Susan Larson Talks to English III, November 20, 2014
Mr. Curran, the English III teacher, is using Susan Larson's book, The Book Lover's Guide to New Orleans, as the basis for designing a field trip for the students to follow in the footsteps of writers who have called New Orleans their muse. Though Larson is not a native, she has lived in New Orleans for years, and as the former book editor for the local newspaper, she has met hundreds of local and visiting authors over the years. In her presentation she gave the students an overview of the authors who she has met and what New Orleans meant to their writing. Not only has Larson met and learned from all these authors, she is a tremendous reader. She would never interview an author without reading their work first. The students were so focused on her talk that we had to coax them to ask questions at the end. Having her visit was a great way to get the students pumped about planning the field trip.
Skype with Ellen Hopkins, November 17, 2014
Bookmarked had a chance to visit with author, Ellen Hopkins, via skype during one of our regularly scheduled meetings. She opened with a description of her morning activities. She had been offering her support to students in a high school in Pennsylvania where one of her books was challenged. She explained that the students were going to the school board to voice their concerns. Then we got down to business and talked about her work. She has long been a poet, so her segue to writing fiction in verse was a no brainer. She has been writing YA books for over ten years, and the spare writing and short chapters make her books fast reads. The themes that she addresses are very edgy, and her characters are extremely flawed with issues of addiction, depression and anger. She explained that many of these characters are based on people she knows or has read about, and her daughter even served as the impetus for one of the novels because of her addiction problems. One of the students asked how her daughter reacted to this--you can imagine what her daughter's initial reaction would be. Now that Ellen has been writing awhile, she receives many letters from fans who tell her their stories. Very often these stories or variations of these stories will find their way into her books. Though our time with Ellen was short, the students had a chance to get to know her a bit and hopefully, this visit has inspired them to read more of her work.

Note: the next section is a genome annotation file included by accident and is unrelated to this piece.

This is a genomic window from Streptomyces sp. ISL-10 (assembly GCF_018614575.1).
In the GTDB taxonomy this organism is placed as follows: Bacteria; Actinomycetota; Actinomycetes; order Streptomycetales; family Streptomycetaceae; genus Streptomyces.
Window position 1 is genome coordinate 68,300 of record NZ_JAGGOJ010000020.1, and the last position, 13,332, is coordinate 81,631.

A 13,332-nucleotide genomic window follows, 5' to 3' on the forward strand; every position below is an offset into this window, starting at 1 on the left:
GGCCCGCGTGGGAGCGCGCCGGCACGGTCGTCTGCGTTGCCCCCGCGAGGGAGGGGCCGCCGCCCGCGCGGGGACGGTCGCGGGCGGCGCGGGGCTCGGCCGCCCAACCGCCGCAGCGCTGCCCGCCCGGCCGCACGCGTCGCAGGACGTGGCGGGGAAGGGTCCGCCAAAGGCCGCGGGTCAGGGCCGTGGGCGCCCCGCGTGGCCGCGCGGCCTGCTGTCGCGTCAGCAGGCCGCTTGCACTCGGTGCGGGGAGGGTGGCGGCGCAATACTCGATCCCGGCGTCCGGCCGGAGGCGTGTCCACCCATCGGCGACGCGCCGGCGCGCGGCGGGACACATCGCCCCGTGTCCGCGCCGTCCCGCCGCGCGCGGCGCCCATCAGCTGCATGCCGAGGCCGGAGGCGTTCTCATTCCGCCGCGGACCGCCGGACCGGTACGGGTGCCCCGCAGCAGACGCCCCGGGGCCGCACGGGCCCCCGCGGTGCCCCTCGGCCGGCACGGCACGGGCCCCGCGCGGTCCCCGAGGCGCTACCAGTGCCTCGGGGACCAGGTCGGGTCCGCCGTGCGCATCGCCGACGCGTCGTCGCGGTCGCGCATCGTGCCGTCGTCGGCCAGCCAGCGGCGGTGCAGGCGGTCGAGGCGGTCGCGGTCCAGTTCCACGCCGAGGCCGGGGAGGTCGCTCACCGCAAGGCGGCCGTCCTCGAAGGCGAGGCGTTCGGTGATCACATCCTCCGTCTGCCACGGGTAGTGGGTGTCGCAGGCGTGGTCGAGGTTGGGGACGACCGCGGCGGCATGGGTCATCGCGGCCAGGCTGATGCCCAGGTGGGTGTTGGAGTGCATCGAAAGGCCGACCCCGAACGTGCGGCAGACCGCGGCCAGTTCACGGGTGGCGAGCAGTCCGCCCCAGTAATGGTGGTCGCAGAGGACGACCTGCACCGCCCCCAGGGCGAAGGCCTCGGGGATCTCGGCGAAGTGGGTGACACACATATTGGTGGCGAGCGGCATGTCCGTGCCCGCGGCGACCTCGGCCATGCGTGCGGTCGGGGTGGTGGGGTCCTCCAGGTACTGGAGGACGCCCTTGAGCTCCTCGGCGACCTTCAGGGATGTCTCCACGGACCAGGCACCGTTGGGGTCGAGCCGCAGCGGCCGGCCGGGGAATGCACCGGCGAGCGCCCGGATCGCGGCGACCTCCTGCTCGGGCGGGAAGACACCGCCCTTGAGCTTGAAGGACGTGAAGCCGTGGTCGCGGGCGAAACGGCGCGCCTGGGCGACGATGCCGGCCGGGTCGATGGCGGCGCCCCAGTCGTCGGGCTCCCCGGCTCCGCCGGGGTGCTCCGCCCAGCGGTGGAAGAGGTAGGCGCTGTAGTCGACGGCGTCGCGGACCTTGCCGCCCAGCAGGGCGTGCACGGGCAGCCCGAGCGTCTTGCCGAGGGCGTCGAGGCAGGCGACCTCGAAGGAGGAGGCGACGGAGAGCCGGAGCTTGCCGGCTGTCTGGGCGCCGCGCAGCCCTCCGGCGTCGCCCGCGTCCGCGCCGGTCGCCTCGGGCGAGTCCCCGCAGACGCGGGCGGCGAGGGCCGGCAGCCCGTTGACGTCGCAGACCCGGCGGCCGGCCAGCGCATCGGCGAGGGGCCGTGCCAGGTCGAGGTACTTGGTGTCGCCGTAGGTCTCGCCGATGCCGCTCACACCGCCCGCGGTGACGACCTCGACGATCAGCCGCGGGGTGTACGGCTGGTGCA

Skype with Chris Grabenstein, October 22, 2014
BRiMS, the middle school book group, learned lots of things about Chris Grabenstein. First, he works in his two bedroom apartment in New York city and surrounds himself with pictures and text that provide inspiration for his books. He writes daily for six hours, and tries to get 2000 words on paper. His own large family of four boys was his inspiration for Kyle, the main character in the book, Escape from Mr. Lemoncello's library. He claims that he used himself as an inspiration for the character of Mr. Lemoncello. He loves living in NYC because all the crazy people that he meets on the street may find their way into one of his books. When asked about the puzzles in the book, he explained that he worked backward and wrote about the solution first and then created the puzzles that would fit the story. He is working on a sequel where Mr. Lemoncello will figure prominently, but it won't be out for another 18 months. When we were done, Chris told us that he does 200 Skype visits a year, but this one with students from Patrick Taylor was one of the best because the students were so engaged. It may have only been a 30 minute visit, but it is one that the students will not soon forget. (The balloons were to celebrate Mr. Lemoncello's birthday.)